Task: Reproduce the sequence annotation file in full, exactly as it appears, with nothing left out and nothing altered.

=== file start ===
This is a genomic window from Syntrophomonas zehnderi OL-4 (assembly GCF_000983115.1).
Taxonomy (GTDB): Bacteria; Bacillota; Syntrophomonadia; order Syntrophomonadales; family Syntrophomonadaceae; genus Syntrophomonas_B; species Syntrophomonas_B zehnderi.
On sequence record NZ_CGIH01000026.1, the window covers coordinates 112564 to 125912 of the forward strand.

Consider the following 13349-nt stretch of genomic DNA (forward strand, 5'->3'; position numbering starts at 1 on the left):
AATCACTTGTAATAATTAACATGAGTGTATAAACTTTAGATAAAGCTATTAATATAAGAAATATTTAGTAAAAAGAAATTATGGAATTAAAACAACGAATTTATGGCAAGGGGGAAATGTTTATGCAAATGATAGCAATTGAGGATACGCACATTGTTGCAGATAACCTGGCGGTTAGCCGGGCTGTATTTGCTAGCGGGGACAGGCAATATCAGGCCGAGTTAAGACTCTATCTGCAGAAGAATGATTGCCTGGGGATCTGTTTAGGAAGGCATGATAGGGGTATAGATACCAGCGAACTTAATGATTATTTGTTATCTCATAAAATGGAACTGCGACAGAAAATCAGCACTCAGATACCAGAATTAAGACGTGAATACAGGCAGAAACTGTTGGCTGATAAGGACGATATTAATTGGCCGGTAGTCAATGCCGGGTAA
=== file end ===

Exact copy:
This is a genomic window from Syntrophomonas zehnderi OL-4 (assembly GCF_000983115.1).
Taxonomy (GTDB): Bacteria; Bacillota; Syntrophomonadia; order Syntrophomonadales; family Syntrophomonadaceae; genus Syntrophomonas_B; species Syntrophomonas_B zehnderi.
On sequence record NZ_CGIH01000026.1, the window covers coordinates 112564 to 125912 of the forward strand.

Consider the following 13349-nt stretch of genomic DNA (forward strand, 5'->3'; position numbering starts at 1 on the left):
AATCACTTGTAATAATTAACATGAGTGTATAAACTTTAGATAAAGCTATTAATATAAGAAATATTTAGTAAAAAGAAATTATGGAATTAAAACAACGAATTTATGGCAAGGGGGAAATGTTTATGCAAATGATAGCAATTGAGGATACGCACATTGTTGCAGATAACCTGGCGGTTAGCCGGGCTGTATTTGCTAGCGGGGACAGGCAATATCAGGCCGAGTTAAGACTCTATCTGCAGAAGAATGATTGCCTGGGGATCTGTTTAGGAAGGCATGATAGGGGTATAGATACCAGCGAACTTAATGATTATTTGTTATCTCATAAAATGGAACTGCGACAGAAAATCAGCACTCAGATACCAGAATTAAGACGTGAATACAGGCAGAAACTGTTGGCTGATAAGGACGATATTAATTGGCCGGTAGTCAATGCCGGGTAA